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New to heli's

Sated

New member
#1
Hello not sure if I should post this in this board or not but I figured you guys are the experts.

I am looking around at some heli's and I see tons of 3.5 and 4 channel options. Whats the difference?

Second my budget isnt very high and I would like a heli with swappable batteries. I have a flysky fs-i6 transmitter and would prefer using that over the cheapo tx that come with the "toys r us" helis. If there is a such heli that exists under $40 please show me the light =)!
 
#2
Hello not sure if I should post this in this board or not but I figured you guys are the experts.

I am looking around at some heli's and I see tons of 3.5 and 4 channel options. Whats the difference?

Second my budget isnt very high and I would like a heli with swappable batteries. I have a flysky fs-i6 transmitter and would prefer using that over the cheapo tx that come with the "toys r us" helis. If there is a such heli that exists under $40 please show me the light =)!
Hello, 3 channel in helis generally denotes throttle, fore/aft pitch (elevator), and yaw (rudder). 4 channel adds roll control (aileron). The .5 generally channel generally denotes something like lights. What are you looking for in the helicopter? Are you looking for an indoor coaxial helicopter, or a single rotor "conventional" layout? Do you have any experience with them, or will this be your first?
 

Sated

New member
#3
New

Yes I am new to helis. Love playing with them on video games and sims but never really flew them. The coaxial ones interest me but I dont really mind tbh. I'm looking for a one one to fly around indoors and have a few extra batteries for when I have an hour or so to fly or mess around.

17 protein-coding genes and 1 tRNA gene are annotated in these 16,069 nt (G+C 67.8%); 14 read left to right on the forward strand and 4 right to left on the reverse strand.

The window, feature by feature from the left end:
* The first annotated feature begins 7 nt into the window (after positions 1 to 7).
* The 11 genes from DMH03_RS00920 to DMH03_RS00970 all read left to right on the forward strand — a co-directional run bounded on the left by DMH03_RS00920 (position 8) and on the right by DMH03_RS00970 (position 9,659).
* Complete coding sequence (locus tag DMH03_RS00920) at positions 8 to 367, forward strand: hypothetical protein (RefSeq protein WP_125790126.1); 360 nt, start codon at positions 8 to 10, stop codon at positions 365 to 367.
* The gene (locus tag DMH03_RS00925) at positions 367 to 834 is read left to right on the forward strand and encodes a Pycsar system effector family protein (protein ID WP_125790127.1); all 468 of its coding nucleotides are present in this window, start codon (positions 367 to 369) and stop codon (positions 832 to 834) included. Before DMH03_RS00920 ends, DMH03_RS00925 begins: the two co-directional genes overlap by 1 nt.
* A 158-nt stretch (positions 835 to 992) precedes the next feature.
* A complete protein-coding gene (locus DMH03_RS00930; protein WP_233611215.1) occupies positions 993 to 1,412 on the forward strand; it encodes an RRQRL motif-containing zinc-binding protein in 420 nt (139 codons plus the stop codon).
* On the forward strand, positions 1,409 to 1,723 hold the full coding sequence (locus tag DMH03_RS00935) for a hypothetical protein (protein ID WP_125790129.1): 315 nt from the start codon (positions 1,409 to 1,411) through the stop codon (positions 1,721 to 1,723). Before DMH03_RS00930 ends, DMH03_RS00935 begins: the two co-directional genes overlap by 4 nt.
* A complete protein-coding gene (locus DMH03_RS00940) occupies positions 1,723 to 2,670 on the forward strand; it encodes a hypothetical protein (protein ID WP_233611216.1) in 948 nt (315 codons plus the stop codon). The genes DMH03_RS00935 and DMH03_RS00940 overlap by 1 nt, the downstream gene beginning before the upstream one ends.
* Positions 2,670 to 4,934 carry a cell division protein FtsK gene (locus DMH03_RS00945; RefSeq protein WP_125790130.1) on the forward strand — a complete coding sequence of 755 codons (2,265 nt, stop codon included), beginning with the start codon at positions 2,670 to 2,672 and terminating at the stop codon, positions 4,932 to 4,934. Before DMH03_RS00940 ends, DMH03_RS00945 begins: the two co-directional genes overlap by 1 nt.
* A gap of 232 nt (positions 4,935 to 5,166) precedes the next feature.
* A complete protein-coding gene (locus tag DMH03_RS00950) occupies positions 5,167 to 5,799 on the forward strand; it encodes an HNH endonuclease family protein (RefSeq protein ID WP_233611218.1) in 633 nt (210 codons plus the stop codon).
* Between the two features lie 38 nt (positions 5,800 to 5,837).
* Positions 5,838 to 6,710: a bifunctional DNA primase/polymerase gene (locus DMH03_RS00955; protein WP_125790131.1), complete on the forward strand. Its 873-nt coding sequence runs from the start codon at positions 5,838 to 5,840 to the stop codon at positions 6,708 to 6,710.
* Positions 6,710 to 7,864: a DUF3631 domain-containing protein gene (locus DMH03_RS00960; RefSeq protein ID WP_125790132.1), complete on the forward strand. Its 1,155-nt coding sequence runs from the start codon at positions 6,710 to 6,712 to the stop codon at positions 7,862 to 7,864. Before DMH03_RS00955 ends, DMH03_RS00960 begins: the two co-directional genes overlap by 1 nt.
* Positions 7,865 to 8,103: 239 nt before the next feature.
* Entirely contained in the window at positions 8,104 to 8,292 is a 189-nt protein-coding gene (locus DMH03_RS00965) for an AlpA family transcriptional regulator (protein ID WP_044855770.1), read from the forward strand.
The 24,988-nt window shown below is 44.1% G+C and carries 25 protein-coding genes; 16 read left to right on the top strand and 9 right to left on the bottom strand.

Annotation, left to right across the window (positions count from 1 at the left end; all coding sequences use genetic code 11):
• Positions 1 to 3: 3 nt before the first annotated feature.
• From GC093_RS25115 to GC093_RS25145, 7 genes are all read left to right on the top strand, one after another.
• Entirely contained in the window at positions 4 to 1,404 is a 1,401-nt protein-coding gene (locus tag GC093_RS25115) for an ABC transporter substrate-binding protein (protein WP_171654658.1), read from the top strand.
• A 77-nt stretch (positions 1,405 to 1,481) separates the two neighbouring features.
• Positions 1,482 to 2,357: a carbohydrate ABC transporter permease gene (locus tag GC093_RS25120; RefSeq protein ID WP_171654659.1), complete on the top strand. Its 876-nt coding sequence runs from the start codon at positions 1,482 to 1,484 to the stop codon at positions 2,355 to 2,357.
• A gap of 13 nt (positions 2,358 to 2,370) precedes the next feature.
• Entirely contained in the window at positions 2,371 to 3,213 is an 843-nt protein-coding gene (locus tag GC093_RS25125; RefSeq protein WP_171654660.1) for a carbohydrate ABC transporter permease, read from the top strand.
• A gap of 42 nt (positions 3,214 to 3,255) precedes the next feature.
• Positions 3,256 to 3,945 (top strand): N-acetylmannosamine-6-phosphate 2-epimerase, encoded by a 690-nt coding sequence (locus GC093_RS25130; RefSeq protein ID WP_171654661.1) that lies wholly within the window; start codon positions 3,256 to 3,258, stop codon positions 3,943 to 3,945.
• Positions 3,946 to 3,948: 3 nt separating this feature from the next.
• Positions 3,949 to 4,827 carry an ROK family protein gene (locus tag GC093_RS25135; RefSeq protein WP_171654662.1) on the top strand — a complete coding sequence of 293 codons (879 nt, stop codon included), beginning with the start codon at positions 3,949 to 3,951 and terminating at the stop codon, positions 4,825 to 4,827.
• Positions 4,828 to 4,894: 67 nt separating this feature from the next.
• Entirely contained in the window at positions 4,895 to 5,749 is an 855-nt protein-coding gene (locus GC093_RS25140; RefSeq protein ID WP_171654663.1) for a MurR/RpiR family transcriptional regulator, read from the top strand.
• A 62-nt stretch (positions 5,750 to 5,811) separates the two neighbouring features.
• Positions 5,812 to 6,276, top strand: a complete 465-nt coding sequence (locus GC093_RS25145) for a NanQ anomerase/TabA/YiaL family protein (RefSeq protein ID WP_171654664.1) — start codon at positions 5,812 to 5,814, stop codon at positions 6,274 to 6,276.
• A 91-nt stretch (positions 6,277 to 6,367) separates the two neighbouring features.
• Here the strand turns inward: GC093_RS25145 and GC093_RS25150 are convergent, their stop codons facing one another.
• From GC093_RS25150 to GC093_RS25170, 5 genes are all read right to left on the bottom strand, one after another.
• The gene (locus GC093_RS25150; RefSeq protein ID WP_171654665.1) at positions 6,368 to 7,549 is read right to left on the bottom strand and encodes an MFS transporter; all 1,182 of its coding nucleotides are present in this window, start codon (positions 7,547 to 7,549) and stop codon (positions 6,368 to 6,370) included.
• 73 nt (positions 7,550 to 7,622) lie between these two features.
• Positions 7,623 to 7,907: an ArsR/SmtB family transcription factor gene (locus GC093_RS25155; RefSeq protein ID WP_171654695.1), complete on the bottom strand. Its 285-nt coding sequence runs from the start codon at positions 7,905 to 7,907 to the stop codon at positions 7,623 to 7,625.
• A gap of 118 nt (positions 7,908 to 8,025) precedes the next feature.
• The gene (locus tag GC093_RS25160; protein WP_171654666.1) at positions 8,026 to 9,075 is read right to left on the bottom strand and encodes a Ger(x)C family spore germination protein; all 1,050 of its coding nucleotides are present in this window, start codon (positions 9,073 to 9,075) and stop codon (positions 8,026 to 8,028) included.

#4
Yes I am new to helis. Love playing with them on video games and sims but never really flew them. The coaxial ones interest me but I dont really mind tbh. I'm looking for a one one to fly around indoors and have a few extra batteries for when I have an hour or so to fly or mess around.
For a first heli indoors, a coaxial would be the way to go, or something with a good gyro. I don't know of any that are compatible with Flysky out of the box though, unless you have a module that does DSMX, DSM2, or FHSS protocol. Your best best is probably one of these from Blade: https://www.motionrc.com/collections/show-all-helicopters/products/blade-scout-cx-rtf. It is one of the cheapest "hobby-grade" helis on the market. Or, if you can squeeze out a few dollars more, this heli will get you a lot more performance: https://www.horizonhobby.com/produc...ases/blade-helicopters/blade-70-s-rtf-blh4200. Both are completely ready to fly out of the box. Transmitter, charger, and battery included.
 
#6
Your listed requirements are pointing towards toys unfortunately.
A toy isn't going to put you in good standing if you want to move to model grade helis, in fact it will make learning a proper one harder imho.

But you can have some good fun with these cheapo throw away styrene things.

The sort of thing that's going to fit your list is the silverlit type stuff at toysrus which are fun to bash around the house but be aware they have nothing in common with a proper rc heli.

Save your money for somthing better or buy a mini quad which will get much more for your money.

Mini helis like the walkera stuff or cpx stuff is more what you might be better looking at but the price is a lot more than $40.

If you're after a bit of $40 fun in the house without worrying about having to fly it like a proper rc heli then just choose whichever one you fancy from the toy shop shelves and you'll be happy, they are all relatively the same.
Don't expect it to be a stepping stone or training aid to bigger rc stuff but yiu can have some fun. Rc groups have a good selection of threads on the little indoor stuff.